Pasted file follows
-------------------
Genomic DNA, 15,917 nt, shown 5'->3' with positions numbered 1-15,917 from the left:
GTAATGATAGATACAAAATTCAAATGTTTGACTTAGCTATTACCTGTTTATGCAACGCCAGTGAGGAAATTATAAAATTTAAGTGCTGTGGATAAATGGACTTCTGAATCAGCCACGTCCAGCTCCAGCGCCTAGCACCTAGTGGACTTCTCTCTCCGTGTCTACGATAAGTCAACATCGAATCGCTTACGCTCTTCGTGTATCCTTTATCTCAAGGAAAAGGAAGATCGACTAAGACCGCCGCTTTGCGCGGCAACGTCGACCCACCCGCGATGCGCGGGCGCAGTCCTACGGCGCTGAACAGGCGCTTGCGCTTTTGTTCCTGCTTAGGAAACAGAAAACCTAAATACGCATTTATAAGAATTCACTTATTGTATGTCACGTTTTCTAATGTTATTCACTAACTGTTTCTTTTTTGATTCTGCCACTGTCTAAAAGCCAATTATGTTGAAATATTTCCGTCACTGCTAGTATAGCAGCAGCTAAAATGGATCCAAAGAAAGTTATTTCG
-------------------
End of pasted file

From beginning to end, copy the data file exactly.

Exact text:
Genomic DNA, 15,917 nt, shown 5'->3' with positions numbered 1-15,917 from the left:
GTAATGATAGATACAAAATTCAAATGTTTGACTTAGCTATTACCTGTTTATGCAACGCCAGTGAGGAAATTATAAAATTTAAGTGCTGTGGATAAATGGACTTCTGAATCAGCCACGTCCAGCTCCAGCGCCTAGCACCTAGTGGACTTCTCTCTCCGTGTCTACGATAAGTCAACATCGAATCGCTTACGCTCTTCGTGTATCCTTTATCTCAAGGAAAAGGAAGATCGACTAAGACCGCCGCTTTGCGCGGCAACGTCGACCCACCCGCGATGCGCGGGCGCAGTCCTACGGCGCTGAACAGGCGCTTGCGCTTTTGTTCCTGCTTAGGAAACAGAAAACCTAAATACGCATTTATAAGAATTCACTTATTGTATGTCACGTTTTCTAATGTTATTCACTAACTGTTTCTTTTTTGATTCTGCCACTGTCTAAAAGCCAATTATGTTGAAATATTTCCGTCACTGCTAGTATAGCAGCAGCTAAAATGGATCCAAAGAAAGTTATTTCG